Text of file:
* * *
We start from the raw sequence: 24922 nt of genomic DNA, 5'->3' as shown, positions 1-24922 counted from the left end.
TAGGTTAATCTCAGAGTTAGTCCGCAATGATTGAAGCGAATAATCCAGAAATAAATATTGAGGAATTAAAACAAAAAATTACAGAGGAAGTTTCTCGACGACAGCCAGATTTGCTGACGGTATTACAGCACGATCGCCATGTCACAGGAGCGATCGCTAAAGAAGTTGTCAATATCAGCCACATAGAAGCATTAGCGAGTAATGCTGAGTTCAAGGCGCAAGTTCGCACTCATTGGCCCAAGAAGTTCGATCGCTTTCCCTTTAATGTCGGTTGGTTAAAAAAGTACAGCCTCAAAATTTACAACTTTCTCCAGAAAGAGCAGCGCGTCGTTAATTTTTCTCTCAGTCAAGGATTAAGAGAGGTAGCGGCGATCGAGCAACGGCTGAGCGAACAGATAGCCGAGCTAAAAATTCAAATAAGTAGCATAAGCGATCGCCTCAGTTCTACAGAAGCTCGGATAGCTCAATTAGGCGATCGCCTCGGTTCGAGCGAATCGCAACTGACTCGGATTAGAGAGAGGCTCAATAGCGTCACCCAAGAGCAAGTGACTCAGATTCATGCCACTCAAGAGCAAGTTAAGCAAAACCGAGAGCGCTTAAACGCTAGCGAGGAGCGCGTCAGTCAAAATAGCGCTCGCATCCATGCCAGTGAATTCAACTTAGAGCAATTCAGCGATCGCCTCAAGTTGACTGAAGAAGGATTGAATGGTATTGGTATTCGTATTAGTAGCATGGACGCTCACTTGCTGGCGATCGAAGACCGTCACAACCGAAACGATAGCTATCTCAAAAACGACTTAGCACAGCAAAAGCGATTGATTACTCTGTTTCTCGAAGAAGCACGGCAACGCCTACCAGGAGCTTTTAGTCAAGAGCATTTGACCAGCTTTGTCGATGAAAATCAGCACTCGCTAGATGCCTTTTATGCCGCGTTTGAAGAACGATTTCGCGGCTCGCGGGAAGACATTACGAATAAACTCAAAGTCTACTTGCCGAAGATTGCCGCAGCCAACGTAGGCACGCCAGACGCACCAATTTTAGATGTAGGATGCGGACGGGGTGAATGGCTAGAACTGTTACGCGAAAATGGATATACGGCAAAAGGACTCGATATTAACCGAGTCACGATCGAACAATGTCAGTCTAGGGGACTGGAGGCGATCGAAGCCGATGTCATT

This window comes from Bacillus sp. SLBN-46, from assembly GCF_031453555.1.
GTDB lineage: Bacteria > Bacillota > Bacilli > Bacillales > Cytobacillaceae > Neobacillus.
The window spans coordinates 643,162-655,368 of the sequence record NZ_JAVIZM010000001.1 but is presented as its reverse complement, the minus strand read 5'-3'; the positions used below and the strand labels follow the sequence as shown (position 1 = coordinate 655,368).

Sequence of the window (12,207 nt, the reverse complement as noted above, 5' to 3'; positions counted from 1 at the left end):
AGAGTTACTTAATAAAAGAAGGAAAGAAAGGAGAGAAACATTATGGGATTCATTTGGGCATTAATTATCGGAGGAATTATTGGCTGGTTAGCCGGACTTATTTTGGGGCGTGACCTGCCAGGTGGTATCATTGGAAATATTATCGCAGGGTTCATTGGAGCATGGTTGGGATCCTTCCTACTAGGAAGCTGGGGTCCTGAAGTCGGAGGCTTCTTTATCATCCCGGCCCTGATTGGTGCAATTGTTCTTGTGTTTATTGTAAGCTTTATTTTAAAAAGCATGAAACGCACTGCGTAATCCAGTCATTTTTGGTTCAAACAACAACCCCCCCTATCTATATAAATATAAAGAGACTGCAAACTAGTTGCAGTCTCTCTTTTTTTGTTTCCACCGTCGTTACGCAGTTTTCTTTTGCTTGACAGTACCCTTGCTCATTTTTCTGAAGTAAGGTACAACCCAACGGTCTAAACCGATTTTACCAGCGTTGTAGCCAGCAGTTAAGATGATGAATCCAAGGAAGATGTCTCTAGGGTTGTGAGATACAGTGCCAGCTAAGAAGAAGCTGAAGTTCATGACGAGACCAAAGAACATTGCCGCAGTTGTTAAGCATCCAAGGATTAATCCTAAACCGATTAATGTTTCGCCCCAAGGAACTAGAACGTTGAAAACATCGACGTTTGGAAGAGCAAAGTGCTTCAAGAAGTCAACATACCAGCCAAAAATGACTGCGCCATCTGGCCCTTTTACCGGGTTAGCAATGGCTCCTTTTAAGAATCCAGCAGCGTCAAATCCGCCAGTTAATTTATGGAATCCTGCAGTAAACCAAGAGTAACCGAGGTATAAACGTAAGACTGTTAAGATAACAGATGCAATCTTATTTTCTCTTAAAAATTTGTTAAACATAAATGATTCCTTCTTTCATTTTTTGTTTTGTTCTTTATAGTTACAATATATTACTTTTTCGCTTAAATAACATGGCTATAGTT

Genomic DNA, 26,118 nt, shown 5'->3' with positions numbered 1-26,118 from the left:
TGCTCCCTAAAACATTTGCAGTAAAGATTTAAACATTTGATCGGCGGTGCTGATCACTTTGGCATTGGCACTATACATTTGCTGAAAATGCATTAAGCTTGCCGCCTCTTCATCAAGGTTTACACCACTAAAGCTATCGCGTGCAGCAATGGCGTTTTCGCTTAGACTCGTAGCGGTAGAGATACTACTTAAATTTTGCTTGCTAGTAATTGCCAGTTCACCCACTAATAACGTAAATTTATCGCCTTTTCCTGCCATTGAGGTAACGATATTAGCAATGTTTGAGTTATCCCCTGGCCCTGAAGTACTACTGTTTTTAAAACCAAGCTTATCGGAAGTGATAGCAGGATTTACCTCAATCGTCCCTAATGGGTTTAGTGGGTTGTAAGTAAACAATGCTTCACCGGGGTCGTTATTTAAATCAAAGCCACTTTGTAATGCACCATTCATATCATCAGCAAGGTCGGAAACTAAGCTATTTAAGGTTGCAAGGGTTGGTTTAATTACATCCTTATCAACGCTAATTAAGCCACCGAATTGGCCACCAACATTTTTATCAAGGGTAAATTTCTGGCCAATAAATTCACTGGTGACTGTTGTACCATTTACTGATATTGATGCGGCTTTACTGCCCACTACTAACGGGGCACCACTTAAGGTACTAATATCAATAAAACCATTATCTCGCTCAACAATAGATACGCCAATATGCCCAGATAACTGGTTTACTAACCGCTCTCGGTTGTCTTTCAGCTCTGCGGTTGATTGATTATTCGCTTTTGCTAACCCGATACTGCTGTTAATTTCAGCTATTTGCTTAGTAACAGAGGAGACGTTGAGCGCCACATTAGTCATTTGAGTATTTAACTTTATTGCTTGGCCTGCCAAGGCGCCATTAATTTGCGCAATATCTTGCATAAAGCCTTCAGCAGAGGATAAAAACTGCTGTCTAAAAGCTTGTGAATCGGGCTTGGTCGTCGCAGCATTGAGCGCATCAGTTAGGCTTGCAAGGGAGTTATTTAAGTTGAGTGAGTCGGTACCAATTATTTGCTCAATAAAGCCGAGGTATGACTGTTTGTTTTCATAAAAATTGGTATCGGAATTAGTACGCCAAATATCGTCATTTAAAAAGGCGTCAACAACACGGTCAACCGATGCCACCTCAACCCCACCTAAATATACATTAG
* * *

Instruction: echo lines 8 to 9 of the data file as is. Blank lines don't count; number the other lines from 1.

Genomic DNA, 26,118 nt, shown 5'->3' with positions numbered 1-26,118 from the left:
TGCTCCCTAAAACATTTGCAGTAAAGATTTAAACATTTGATCGGCGGTGCTGATCACTTTGGCATTGGCACTATACATTTGCTGAAAATGCATTAAGCTTGCCGCCTCTTCATCAAGGTTTACACCACTAAAGCTATCGCGTGCAGCAATGGCGTTTTCGCTTAGACTCGTAGCGGTAGAGATACTACTTAAATTTTGCTTGCTAGTAATTGCCAGTTCACCCACTAATAACGTAAATTTATCGCCTTTTCCTGCCATTGAGGTAACGATATTAGCAATGTTTGAGTTATCCCCTGGCCCTGAAGTACTACTGTTTTTAAAACCAAGCTTATCGGAAGTGATAGCAGGATTTACCTCAATCGTCCCTAATGGGTTTAGTGGGTTGTAAGTAAACAATGCTTCACCGGGGTCGTTATTTAAATCAAAGCCACTTTGTAATGCACCATTCATATCATCAGCAAGGTCGGAAACTAAGCTATTTAAGGTTGCAAGGGTTGGTTTAATTACATCCTTATCAACGCTAATTAAGCCACCGAATTGGCCACCAACATTTTTATCAAGGGTAAATTTCTGGCCAATAAATTCACTGGTGACTGTTGTACCATTTACTGATATTGATGCGGCTTTACTGCCCACTACTAACGGGGCACCACTTAAGGTACTAATATCAATAAAACCATTATCTCGCTCAACAATAGATACGCCAATATGCCCAGATAACTGGTTTACTAACCGCTCTCGGTTGTCTTTCAGCTCTGCGGTTGATTGATTATTCGCTTTTGCTAACCCGATACTGCTGTTAATTTCAGCTATTTGCTTAGTAACAGAGGAGACGTTGAGCGCCACATTAGTCATTTGAGTATTTAACTTTATTGCTTGGCCTGCCAAGGCGCCATTAATTTGCGCAATATCTTGCATAAAGCCTTCAGCAGAGGATAAAAACTGCTGTCTAAAAGCTTGTGAATCGGGCTTGGTCGTCGCAGCATTGAGCGCATCAGTTAGGCTTGCAAGGGAGTTATTTAAGTTGAGTGAGTCGGTACCAATTATTTGCTCAATAAAGCCGAGGTATGACTGTTTGTTTTCATAAAAATTGGTATCGGAATTAGTACGCCAAATATCGTCATTTAAAAAGGCGTCAACAACACGGTCAACCGATGCCACCTCAACCCCACCTAAATATACATTAG